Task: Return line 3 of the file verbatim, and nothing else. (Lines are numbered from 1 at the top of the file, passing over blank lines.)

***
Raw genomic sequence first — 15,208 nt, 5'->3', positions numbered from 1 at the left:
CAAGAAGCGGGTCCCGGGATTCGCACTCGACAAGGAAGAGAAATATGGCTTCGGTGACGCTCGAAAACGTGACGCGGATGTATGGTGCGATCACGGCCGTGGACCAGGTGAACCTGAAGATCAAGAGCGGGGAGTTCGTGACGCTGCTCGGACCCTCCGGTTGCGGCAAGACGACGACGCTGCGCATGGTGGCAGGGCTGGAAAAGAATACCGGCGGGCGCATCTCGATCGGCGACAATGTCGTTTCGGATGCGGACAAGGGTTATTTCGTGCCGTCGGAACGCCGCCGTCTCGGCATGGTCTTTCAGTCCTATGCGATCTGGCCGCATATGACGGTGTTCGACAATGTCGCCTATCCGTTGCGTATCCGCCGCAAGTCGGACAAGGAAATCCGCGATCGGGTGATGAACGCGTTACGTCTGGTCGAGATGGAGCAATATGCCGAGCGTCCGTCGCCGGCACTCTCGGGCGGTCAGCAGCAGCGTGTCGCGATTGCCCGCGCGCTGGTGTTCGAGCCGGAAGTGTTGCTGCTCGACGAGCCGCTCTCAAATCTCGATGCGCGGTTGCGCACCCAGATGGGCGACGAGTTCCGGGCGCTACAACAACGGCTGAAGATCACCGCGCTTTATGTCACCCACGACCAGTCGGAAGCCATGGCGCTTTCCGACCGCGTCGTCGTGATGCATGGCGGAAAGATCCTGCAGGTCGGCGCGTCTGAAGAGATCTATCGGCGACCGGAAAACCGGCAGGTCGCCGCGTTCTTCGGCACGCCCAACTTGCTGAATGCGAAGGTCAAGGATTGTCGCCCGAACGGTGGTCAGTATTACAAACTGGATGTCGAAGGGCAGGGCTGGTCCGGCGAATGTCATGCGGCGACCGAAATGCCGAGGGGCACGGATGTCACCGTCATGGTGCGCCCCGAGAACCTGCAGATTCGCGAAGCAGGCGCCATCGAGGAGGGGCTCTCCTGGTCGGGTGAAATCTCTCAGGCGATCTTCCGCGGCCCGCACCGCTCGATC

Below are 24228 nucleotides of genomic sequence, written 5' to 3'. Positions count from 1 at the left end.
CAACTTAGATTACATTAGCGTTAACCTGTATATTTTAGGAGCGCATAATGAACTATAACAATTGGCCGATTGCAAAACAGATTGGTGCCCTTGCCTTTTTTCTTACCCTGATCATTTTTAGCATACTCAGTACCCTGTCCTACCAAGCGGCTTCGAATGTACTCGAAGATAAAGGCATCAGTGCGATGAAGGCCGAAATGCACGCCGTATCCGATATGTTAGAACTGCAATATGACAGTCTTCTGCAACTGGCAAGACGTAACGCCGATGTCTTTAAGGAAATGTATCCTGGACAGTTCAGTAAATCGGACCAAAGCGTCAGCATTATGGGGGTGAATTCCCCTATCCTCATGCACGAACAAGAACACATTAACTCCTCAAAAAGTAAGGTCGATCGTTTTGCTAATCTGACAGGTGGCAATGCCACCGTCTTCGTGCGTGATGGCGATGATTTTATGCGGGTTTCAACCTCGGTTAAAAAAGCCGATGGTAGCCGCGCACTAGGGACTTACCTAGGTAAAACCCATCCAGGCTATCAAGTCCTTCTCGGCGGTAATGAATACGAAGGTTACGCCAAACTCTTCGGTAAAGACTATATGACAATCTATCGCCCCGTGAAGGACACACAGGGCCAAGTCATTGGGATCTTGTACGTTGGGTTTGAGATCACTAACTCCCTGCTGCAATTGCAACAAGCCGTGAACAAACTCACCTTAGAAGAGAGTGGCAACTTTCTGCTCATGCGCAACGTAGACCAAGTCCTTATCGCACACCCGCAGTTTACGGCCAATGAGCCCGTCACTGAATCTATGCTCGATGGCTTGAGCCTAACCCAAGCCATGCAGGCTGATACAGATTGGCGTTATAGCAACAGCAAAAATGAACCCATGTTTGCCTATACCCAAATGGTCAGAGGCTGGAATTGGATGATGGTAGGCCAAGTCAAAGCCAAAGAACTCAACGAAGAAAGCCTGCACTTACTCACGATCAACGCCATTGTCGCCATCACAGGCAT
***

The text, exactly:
Below are 24228 nucleotides of genomic sequence, written 5' to 3'. Positions count from 1 at the left end.